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July 2017

Helping Your Kids Get into a Home of Their Own

You can be the key to unlocking the door to their home ownership.

Helping kids with home owndership If you’re a parent who’s considering lending your child a hand to purchase a home, you’re not alone. It’s reported that across Canada, gifts from the Bank of Mom and Dad to adult children for a down payment doubled between 2000 and 2016.1 In a BlueShore Financial online panel survey of clients, 60% of parents (aged 55+) have or are planning to provide assistance for their children’s first-time home purchase.

Your help could make all the difference in how quickly your kids get a foothold in our competitive real estate market. But unless you make the right choices, those good intentions can turn into family conflict, tax headaches and legal battles – you might even harm your own finances.

The affordability crunch marches on

Our real estate market has bounced back sharply from the correction in the second half of last year. Greater Vancouver benchmark home prices have now eclipsed 2016’s historic highs seen prior to the introduction of the foreign buyer tax, across all residential types.

While single-family houses in Metro Vancouver have been out of reach for local first-time buyers for some time, sticker shock is now creeping into condominiums and townhouses too.

According to the Real Estate Board of Greater Vancouver, the benchmark price for a condominium rose 15% in the first half of the year, more than twice the increase in the detached market. Want to purchase a typical condo in North Vancouver? Be prepared to pay about 17% more than a year ago.

National Bank’s Housing Affordability Monitor notes the first quarter was the seventh straight period of worsening affordability nationally – the longest stretch in nearly three decades – led by Toronto and Vancouver.

Market dynamics aren’t the only factors pressuring affordability. With tougher mortgage standards and regulations impacting the amount some individuals can borrow, heavier student debt loads carried by Millennials, and sluggish growth in real median incomes, it’s no surprise family help for first-time homebuyers is quickly becoming the norm.

Ways to lend a hand

If you want to help your children unlock the door to home ownership, you have various ways to go about it. Here are four strategies to consider.

1. Give cash

Perhaps the easiest way to assist your child is to offer a cash gift. If you give enough so their down payment is at least 20% of the purchase price, they can avoid a high-ratio mortgage and the extra cost of mortgage insurance.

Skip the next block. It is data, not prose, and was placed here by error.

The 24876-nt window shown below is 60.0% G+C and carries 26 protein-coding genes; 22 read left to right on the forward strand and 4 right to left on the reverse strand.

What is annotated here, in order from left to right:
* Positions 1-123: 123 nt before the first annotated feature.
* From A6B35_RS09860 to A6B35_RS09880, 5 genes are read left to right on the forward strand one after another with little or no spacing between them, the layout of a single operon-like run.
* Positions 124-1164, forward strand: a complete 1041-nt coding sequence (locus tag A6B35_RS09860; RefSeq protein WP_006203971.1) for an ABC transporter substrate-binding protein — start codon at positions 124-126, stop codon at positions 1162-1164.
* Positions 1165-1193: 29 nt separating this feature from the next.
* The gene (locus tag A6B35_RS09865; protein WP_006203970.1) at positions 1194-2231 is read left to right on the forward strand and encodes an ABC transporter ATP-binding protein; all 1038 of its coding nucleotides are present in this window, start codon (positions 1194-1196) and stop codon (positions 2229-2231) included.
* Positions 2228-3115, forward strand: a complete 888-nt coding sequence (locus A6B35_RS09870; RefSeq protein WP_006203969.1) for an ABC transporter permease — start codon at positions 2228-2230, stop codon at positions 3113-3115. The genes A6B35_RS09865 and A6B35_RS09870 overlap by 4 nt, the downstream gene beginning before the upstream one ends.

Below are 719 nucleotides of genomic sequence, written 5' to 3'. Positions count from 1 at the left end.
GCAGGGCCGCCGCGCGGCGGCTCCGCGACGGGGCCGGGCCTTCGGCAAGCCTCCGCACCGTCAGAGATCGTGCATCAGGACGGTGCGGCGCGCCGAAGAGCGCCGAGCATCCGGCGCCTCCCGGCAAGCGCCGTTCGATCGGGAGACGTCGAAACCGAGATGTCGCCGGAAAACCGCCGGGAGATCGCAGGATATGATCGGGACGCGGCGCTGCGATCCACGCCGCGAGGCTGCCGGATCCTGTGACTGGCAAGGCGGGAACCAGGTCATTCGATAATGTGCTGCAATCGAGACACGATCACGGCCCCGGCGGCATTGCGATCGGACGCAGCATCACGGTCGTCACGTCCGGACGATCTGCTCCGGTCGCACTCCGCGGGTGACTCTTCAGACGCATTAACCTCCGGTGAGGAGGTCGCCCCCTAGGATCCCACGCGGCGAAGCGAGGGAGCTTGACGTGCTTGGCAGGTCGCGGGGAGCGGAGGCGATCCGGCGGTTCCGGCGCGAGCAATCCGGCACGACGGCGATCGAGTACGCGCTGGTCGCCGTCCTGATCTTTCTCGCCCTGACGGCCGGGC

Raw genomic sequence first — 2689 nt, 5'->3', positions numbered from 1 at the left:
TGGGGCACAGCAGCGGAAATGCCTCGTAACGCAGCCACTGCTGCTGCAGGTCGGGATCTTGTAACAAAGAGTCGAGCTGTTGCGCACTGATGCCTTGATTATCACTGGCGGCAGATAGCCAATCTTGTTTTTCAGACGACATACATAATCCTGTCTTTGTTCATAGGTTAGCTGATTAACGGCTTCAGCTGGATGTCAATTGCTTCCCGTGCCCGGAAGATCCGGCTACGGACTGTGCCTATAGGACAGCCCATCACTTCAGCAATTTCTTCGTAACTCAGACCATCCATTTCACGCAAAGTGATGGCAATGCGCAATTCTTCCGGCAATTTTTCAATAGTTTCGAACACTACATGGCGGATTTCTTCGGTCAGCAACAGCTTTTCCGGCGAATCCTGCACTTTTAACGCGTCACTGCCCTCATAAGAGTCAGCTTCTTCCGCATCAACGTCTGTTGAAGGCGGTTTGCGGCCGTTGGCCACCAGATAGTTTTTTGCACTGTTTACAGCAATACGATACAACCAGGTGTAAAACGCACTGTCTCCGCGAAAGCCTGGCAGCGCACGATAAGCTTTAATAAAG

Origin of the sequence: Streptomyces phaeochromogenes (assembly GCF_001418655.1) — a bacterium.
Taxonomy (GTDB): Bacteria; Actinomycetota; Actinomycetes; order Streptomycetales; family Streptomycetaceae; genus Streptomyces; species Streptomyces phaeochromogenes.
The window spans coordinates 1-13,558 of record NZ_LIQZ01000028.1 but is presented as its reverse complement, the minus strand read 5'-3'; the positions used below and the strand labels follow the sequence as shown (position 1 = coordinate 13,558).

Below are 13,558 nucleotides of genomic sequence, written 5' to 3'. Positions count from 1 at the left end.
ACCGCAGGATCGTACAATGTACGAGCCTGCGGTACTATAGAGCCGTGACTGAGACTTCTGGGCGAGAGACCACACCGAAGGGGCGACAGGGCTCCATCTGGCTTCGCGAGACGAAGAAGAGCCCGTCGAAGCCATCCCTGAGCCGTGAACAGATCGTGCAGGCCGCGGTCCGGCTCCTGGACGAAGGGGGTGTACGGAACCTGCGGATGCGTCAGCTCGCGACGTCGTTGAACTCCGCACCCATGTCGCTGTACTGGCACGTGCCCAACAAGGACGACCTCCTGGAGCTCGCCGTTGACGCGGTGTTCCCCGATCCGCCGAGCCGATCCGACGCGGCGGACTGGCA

There are no tax consequences to making the cash gift itself. However, if you must liquidate investments or other assets to come up with the funds, you could trigger capital gains or losses when you sell. Also, expect potential lenders to ask you to provide a letter confirming the money is a gift that doesn’t require repayment and therefore won’t add to your child’s debt.

While handing over cash is simple, it doesn’t come without risks. Once you give away the money it’s gone. That’s a problem if you later need the funds for yourself. And, should marital strife strike, your child’s spouse or partner could make claims on the property your gift was used to purchase. Your child’s creditors could do the same. Seek legal advice before you act so you’re properly protected.

If you own a second home, you have an alternative. Instead of gifting cash, consider granting your child the property itself. The transfer happens at fair market value, meaning you may face capital gains taxes if the property has increased in price and you’re not able to claim it as a principal residence. But, assuming the home becomes your child’s primary residence, they can look to shelter any future gains using their principal residence exemption.

2. Lend them the money

Parents can be reluctant to give a gift for fear of fostering a sense of entitlement or dependence in their kids. If that’s you, consider lending them the money instead.

A beauty of a loan is its flexibility. If income isn’t what you need, set a zero-interest rate so your child only has to pay back the loan principal. Or, leave them with the responsibility of paying interest as they would to a traditional lender, but offer a preferred rate. Later, you could choose to turn your loan into a gift and forgive the outstanding debt entirely.

Be aware that any interest payments you receive are taxable in your hands. Plus, when you lend the money you’re essentially becoming your child’s banker. That includes accepting the possibility they may miss payments or fail to pay back the loan in full.

3. Co-sign their mortgage